The Mountain Laurel
The Journal of Mountain Life

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from the
Heart of the Blue Ridge

Good Neighbors - A Friendly Wave

By Bob Heafner © 1983-2012

Issue: April, 1983

Visitors to this area are often surprised as they drive through and are waved to by people they don’t know. Many think they are being mistaken for someone else and those from large cities simply don’t know what to think. Waving or throwing up your hand to passing cars is just not done in most places but here in the mountains, it’s a way to say hello to friends, neighbors and strangers. It’s a throwback to a simpler era when people passed on wagons, threw up hands and more often than not, stopped and talked a spell. In automobiles on highways, it’s difficult to stop and talk (although it still happens occasionally) but folks still wave.

A wave might be executed with the entire hand or it may be one finger raised over the steering wheel, but they all say hello. Everyone has their own style of waving and there are an endless number of people I could identify by seeing only their hand or finger over the steering wheel. The way someone waves often becomes their trademark. Whether it’s the way they twist their hand or lift their finger; their wave is associated as part of them and often describes their personalities.

The styles of waving vary with the individuals driving style. People who drive with one hand at the top of the steering wheel raise one, two, three or even four fingers. Those who drive with two hands may raise any number of fingers on either hand or both hands. There is a civilian salute and a widespread palm against the windshield and every number of variations you can imagine on these and all the above. Some folks even say you can tell which neighborhood the waver is from by the style they use. I can’t verify this but, now that I think about it, the theory bears further study.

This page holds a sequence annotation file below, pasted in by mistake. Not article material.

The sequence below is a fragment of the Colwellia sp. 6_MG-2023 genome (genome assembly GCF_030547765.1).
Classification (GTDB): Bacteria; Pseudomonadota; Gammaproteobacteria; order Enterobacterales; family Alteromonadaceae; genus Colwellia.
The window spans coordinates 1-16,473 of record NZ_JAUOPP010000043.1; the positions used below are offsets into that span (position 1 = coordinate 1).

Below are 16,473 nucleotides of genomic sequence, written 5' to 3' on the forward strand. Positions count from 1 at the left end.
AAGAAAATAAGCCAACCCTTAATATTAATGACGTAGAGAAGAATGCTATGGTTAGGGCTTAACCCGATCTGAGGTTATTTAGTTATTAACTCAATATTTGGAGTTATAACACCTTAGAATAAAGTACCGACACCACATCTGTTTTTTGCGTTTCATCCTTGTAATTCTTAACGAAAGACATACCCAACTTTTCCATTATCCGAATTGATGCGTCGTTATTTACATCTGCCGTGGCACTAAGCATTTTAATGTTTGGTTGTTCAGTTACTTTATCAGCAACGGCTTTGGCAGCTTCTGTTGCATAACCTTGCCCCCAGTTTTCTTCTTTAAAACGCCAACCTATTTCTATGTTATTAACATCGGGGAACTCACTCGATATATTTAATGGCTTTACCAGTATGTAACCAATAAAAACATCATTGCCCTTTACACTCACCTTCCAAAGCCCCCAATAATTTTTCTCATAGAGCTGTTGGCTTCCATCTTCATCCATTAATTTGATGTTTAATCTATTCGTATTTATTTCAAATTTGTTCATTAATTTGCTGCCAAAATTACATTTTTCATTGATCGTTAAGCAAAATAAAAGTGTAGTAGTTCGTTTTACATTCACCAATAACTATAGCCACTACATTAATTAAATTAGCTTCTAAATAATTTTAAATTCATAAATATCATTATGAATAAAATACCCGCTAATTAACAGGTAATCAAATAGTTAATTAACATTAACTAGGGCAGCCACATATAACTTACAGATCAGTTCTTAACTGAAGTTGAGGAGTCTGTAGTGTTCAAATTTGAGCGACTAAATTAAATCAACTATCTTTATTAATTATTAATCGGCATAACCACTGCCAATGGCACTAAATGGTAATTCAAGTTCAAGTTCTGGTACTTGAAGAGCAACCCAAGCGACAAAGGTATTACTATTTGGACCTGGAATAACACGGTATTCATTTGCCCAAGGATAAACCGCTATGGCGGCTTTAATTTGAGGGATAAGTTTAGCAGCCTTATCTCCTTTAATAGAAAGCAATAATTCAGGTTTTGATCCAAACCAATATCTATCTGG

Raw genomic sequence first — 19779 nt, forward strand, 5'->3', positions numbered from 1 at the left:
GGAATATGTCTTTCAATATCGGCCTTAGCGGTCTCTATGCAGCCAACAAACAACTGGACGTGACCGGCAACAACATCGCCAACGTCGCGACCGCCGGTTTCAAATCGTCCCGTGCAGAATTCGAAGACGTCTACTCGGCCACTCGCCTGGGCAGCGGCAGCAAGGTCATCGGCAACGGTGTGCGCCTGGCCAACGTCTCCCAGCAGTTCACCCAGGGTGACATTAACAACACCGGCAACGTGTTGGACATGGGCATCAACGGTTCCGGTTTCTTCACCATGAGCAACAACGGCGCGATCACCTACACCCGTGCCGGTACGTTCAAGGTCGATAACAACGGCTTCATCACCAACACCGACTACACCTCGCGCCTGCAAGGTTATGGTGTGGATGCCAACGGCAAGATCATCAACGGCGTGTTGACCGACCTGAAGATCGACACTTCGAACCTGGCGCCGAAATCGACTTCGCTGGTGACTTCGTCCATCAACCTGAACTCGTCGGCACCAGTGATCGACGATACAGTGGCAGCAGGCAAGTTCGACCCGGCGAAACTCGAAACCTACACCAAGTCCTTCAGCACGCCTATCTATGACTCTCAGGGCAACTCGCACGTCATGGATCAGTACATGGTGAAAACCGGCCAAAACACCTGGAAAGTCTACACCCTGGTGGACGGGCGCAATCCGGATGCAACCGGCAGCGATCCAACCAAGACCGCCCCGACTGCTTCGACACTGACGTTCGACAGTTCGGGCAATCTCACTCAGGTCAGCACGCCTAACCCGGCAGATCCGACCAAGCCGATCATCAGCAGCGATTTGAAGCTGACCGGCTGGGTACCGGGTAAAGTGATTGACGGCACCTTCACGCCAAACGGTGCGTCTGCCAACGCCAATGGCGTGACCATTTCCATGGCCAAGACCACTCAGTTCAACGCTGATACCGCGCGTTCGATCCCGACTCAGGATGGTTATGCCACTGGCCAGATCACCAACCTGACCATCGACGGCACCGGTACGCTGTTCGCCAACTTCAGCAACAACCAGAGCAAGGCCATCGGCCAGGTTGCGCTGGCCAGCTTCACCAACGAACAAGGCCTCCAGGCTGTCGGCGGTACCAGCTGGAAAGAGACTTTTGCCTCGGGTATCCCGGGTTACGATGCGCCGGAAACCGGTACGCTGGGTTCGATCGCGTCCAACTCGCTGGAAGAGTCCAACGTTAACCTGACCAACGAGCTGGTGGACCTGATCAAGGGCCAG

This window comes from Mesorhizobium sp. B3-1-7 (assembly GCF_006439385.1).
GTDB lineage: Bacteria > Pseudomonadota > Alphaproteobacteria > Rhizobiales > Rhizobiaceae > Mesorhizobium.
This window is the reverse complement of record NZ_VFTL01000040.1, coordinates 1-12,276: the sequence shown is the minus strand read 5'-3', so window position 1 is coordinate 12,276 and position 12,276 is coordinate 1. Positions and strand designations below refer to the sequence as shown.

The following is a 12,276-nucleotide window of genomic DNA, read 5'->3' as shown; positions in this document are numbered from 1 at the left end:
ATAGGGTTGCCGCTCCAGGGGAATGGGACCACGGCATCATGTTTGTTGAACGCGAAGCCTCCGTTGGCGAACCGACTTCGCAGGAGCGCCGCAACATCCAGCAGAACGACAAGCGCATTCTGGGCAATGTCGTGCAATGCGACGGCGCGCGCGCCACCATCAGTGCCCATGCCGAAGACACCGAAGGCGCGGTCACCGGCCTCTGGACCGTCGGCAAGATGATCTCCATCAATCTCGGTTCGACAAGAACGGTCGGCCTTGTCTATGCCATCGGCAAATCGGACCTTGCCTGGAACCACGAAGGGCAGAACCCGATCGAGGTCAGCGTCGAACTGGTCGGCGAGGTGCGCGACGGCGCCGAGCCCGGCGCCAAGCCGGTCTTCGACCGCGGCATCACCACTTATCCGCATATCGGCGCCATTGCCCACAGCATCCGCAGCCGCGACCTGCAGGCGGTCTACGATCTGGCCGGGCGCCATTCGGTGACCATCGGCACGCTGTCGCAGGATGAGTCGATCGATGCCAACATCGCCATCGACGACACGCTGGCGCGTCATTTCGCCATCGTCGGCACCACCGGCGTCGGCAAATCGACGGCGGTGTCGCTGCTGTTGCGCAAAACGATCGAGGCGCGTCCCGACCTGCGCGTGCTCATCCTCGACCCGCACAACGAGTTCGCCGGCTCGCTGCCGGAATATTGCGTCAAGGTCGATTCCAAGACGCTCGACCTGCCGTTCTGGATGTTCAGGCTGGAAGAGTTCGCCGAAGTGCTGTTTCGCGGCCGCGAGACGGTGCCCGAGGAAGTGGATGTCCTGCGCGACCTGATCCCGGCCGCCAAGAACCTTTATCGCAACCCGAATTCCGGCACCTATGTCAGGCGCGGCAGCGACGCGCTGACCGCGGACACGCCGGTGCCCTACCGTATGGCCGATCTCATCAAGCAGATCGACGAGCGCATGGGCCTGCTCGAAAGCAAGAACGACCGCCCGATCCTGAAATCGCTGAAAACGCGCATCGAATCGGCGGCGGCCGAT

Isn’t it wonderful there is a place where people still take time to wave? To say hello with their hands as they pass on the highway. I guess it’s because we’re small communities and time hasn’t drawn us into a headlong race for the next moment before this one’s over, but I’m sure it’s also due, in part, to the fact that here people still take time to say hello and how are you doing. These phrases may be clichés in some places but they still have a meaning and purpose; to acknowledge and say, “Good to see you” to friends whether you know them or not.

Waves by passing drivers might be a thing of the past in some places but I’m glad it’s not here. I’m proud to live in a place where people are friendly and take time to say hello, even if it’s only an index finger raised over the steering wheel of a passing car, it’s an old fashioned hello and one I really appreciate.